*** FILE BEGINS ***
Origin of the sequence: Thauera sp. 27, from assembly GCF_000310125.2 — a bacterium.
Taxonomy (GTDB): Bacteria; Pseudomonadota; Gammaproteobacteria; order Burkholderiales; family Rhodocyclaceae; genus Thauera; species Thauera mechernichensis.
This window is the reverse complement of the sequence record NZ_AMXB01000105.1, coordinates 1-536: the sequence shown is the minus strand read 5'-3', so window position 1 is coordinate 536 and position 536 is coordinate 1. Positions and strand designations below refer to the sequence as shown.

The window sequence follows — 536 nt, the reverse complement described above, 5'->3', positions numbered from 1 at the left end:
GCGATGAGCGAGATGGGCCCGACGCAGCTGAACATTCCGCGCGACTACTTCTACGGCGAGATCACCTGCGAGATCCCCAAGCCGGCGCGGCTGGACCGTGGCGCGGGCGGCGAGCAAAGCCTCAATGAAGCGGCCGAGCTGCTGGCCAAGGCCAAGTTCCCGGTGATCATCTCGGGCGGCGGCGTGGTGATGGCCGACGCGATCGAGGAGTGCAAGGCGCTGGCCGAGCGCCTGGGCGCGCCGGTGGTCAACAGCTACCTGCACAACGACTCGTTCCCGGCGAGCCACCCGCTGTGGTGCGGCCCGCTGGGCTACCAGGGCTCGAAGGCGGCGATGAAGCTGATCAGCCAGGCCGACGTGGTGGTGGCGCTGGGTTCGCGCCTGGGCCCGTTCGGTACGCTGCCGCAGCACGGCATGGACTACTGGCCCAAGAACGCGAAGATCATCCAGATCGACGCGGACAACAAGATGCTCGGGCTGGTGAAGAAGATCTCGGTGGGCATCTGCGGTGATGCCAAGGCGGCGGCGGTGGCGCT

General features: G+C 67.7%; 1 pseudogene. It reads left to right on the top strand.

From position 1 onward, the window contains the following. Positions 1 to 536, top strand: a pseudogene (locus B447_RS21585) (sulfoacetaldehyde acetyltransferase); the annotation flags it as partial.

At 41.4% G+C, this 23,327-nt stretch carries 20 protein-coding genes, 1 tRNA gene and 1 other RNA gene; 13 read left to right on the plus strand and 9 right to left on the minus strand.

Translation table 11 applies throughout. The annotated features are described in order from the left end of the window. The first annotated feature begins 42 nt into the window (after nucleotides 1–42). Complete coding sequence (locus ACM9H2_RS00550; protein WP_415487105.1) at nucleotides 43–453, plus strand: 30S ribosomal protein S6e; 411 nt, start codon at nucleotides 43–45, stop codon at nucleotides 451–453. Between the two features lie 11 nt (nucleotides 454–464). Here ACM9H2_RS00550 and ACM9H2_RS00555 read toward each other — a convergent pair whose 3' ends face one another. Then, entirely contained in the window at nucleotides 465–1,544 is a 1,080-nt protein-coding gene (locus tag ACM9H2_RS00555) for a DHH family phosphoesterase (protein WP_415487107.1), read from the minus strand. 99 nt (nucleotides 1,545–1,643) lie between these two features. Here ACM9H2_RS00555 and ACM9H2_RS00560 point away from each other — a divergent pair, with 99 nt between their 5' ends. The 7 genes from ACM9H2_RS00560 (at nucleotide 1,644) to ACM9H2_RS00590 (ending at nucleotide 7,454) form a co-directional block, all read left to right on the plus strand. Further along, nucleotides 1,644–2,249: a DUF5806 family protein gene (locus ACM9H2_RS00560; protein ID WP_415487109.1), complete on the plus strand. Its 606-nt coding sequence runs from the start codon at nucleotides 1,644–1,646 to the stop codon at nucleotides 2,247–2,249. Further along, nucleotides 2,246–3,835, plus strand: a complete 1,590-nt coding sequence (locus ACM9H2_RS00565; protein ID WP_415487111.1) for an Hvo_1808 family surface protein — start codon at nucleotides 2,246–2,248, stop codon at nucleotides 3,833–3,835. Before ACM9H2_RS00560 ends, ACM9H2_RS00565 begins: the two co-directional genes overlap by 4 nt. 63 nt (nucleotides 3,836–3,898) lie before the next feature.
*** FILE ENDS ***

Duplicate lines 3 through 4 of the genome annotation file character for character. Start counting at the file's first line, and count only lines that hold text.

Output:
This window is the reverse complement of the sequence record NZ_AMXB01000105.1, coordinates 1-536: the sequence shown is the minus strand read 5'-3', so window position 1 is coordinate 536 and position 536 is coordinate 1. Positions and strand designations below refer to the sequence as shown.

The window sequence follows — 536 nt, the reverse complement described above, 5'->3', positions numbered from 1 at the left end: